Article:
Kenny’s U-turn on Special Advisers

23 Oct

Taoiseach Enda Kenny’s defence of his U-turn on capping the pay of Special Advisers set me to thinking.

Merrion Street

Dept of An Taoiseach

When they came into office just eight months ago the Taoiseach started out well. He announced the withdrawal of ministerial cars and garda drivers from most Cabinet Ministers and was seen striding to work onfoot with no merc or beemer in sight.

He also said that he intended to take a similar approach to Special Advisers pay. The results there have been less impressive. Contrary to the declared intention to reduce the pay rates, it now emerges that almost 50% of them have been given exemptions and are now paid above the Principal Officer grade.

The Taoiseach defends this saying that Advisers are still paid less than previously.

Is that really so, Enda?

Back in October 2004 I was asked to become the Special Adviser to the newly appointed Defence Minister. It took me about five or six weeks to wind up my existing business and take on my duties as Special Adviser.

Within a few days of taking on the position I sat down with the Department’s HR manager. He talked me through the Departments requirements and regulations.

There were a number of forms to sign, covering a range of matters including security and related matters. I was required to produce the usual tax forms required of any new employee plus a Tax Clearance Certificate.

He then produced my contract of employment. We discussed some of the provisions while I leafed through the document. Then we both went quiet at the same time.

When it came to my pay rate the contract stated that I would be paid at the first point on the Assistant Principal (AP) grade. My understanding when I had accepted the post was that I would be paid at Principal Officer (PO) grade.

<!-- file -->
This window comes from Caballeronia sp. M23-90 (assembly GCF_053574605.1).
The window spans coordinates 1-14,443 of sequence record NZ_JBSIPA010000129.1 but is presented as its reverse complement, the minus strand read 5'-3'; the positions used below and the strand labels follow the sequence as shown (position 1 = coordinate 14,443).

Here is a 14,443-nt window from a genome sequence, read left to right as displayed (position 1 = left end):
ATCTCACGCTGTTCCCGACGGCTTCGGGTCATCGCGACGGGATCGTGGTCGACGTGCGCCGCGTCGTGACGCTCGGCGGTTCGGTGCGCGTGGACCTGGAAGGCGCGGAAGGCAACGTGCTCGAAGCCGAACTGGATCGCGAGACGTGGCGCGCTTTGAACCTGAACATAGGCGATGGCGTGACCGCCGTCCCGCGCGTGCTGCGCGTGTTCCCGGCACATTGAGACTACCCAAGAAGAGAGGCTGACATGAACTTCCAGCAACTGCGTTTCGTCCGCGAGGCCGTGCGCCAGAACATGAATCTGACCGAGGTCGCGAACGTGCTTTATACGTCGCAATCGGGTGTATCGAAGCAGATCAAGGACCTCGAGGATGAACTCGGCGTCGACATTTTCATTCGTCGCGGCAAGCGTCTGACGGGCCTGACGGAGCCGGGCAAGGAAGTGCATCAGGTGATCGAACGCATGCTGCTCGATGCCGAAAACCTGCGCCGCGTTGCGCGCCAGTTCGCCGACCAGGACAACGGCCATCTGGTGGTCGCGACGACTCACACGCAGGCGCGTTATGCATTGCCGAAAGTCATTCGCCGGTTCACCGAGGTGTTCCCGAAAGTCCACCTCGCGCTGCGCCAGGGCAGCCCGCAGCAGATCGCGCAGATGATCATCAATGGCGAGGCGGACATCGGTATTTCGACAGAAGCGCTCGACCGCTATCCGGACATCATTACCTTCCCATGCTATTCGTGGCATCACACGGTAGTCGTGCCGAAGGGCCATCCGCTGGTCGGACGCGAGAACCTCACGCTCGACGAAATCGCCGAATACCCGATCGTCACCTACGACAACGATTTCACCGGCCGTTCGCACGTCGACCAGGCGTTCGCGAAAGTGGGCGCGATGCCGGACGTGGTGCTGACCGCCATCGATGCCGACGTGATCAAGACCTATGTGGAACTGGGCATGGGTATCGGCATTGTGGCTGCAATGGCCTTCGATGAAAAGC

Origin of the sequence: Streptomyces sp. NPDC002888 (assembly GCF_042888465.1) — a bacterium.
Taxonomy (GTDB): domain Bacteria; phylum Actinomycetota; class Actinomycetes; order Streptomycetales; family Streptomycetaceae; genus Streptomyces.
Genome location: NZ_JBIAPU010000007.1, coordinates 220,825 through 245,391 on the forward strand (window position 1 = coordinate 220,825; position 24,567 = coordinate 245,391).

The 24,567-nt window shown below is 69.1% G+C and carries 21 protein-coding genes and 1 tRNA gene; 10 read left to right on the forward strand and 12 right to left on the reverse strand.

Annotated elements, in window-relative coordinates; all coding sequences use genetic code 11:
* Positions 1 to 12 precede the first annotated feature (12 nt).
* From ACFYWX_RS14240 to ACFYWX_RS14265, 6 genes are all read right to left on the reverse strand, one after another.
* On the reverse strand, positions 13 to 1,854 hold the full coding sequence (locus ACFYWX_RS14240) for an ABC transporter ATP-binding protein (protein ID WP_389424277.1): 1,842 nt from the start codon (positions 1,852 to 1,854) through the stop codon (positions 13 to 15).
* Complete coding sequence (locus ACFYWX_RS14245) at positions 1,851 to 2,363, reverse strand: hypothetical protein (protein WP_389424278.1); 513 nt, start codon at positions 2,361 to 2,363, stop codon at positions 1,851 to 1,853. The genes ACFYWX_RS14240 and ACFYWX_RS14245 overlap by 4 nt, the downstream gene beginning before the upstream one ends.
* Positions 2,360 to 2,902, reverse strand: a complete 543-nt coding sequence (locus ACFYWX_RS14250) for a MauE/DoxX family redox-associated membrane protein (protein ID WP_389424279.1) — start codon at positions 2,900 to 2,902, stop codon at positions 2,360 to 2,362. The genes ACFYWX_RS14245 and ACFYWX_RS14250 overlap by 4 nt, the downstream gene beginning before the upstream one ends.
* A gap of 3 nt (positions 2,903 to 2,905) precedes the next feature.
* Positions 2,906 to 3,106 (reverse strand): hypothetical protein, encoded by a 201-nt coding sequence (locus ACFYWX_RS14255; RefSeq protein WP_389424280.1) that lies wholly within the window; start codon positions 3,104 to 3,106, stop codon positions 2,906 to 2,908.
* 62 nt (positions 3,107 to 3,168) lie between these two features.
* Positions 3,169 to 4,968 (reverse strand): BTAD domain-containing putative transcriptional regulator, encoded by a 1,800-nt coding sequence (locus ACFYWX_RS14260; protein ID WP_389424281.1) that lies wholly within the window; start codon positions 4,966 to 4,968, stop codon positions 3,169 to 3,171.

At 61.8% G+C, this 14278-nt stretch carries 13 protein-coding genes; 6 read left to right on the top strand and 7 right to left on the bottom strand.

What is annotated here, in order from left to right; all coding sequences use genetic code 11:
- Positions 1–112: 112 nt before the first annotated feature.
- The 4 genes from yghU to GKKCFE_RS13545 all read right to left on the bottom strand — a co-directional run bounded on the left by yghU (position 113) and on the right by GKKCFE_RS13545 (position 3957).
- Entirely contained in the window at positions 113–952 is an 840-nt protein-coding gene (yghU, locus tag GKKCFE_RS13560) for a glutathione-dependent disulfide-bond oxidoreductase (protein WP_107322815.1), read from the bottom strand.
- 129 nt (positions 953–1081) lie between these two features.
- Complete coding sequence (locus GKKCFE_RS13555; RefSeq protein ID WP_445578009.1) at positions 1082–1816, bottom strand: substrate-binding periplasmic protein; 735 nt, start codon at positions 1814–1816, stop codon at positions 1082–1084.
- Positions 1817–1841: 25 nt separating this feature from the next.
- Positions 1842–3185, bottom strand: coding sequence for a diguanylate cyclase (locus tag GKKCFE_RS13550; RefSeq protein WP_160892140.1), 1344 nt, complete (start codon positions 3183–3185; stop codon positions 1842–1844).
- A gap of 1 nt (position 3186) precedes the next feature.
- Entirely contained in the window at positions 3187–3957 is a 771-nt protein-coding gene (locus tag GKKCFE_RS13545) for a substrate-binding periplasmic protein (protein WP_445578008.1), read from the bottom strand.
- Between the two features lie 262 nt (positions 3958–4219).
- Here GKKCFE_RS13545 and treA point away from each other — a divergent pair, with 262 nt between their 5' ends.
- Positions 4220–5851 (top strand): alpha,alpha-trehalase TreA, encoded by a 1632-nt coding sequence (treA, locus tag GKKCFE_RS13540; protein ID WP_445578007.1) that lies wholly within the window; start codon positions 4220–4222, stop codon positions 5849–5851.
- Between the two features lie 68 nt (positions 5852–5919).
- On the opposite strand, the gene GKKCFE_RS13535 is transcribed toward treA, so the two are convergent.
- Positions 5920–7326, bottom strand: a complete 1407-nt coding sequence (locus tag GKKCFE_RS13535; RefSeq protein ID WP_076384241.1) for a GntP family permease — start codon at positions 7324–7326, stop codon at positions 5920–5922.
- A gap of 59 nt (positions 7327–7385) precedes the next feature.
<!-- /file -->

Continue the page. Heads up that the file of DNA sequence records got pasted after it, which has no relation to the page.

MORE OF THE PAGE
The difference between the first points on the AP and PO scales was in the region of €25k. The first point on the AP scale was in or around €57K as best as I can recall now.

I was a bit taken back by this and said as much to the HR manager. He explained that the default rate for my post in the department was AP grade unless I could show that my previous salary had been higher than that.

I relaxed as I knew I should clearly show that my annual income over the previous few years was in excess of the AP scale. It did take a few weeks to sort out but the paperwork was finalised as my first year’s pay was set at the first point on the PO scale.

I am not revealing anything new here. I am open about my salary as the then opposition used to ask parliamentary questions about my pay and expenses, and that of my colleagues across other Departments, at least twice a year. The replies were published regularly.

Indeed I recall opening an issue of the Sunday Independent as I was queuing to board a Ryanair flight to visit my parents in Spain and seeing one of those replies featuring my name, photo and pay rate there.  Worse still, I saw some people on the plane later holding copies of the Sindo and glaring at me.

Those replies usually pointed to the fact that there were fewer advisers in the post 1997 FF/PD Governments than there had been in the 94-97 FG/Lab/DL one. About 30% fewer: as far as I remember.

I make this point as the Taoiseach has sought to assert that paying 50% of their advisers at the first point on the PO scale is some big advance on the situation while I was there.

It is not.

The point on the scale is the same, though the scale has reduced. It was reduced by the last Government, not this one. As advisers we agreed to a 9% voluntary reduction in our pay in line with the voluntary cut in Ministerial pay, as well as the increased pension contributions and reductions in civil service pay rates across the board.

Like many things this Government is doing they may want people to think it is different – the reality is that it is the same.

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